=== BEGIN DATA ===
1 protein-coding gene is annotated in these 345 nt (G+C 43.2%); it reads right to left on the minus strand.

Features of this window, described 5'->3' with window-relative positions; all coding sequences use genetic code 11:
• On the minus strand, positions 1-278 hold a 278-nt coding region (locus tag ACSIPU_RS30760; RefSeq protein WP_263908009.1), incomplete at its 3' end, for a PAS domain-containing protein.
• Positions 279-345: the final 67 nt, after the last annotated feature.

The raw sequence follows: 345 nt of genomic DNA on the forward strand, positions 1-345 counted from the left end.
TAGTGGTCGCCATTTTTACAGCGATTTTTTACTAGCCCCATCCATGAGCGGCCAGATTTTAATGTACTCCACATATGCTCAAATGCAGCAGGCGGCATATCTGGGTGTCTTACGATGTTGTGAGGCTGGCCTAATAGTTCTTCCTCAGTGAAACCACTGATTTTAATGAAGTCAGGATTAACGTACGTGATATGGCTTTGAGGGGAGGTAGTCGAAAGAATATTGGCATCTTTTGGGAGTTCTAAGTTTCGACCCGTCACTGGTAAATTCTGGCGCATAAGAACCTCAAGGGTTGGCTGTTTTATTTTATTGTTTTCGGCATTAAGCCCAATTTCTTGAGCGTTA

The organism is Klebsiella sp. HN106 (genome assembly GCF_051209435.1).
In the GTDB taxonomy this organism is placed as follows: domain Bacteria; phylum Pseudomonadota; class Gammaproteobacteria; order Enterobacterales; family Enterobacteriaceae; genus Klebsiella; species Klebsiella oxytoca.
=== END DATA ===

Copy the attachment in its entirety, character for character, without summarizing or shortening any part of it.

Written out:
1 protein-coding gene is annotated in these 345 nt (G+C 43.2%); it reads right to left on the minus strand.

Features of this window, described 5'->3' with window-relative positions; all coding sequences use genetic code 11:
• On the minus strand, positions 1-278 hold a 278-nt coding region (locus tag ACSIPU_RS30760; RefSeq protein WP_263908009.1), incomplete at its 3' end, for a PAS domain-containing protein.
• Positions 279-345: the final 67 nt, after the last annotated feature.

The raw sequence follows: 345 nt of genomic DNA on the forward strand, positions 1-345 counted from the left end.
TAGTGGTCGCCATTTTTACAGCGATTTTTTACTAGCCCCATCCATGAGCGGCCAGATTTTAATGTACTCCACATATGCTCAAATGCAGCAGGCGGCATATCTGGGTGTCTTACGATGTTGTGAGGCTGGCCTAATAGTTCTTCCTCAGTGAAACCACTGATTTTAATGAAGTCAGGATTAACGTACGTGATATGGCTTTGAGGGGAGGTAGTCGAAAGAATATTGGCATCTTTTGGGAGTTCTAAGTTTCGACCCGTCACTGGTAAATTCTGGCGCATAAGAACCTCAAGGGTTGGCTGTTTTATTTTATTGTTTTCGGCATTAAGCCCAATTTCTTGAGCGTTA

The organism is Klebsiella sp. HN106 (genome assembly GCF_051209435.1).
In the GTDB taxonomy this organism is placed as follows: domain Bacteria; phylum Pseudomonadota; class Gammaproteobacteria; order Enterobacterales; family Enterobacteriaceae; genus Klebsiella; species Klebsiella oxytoca.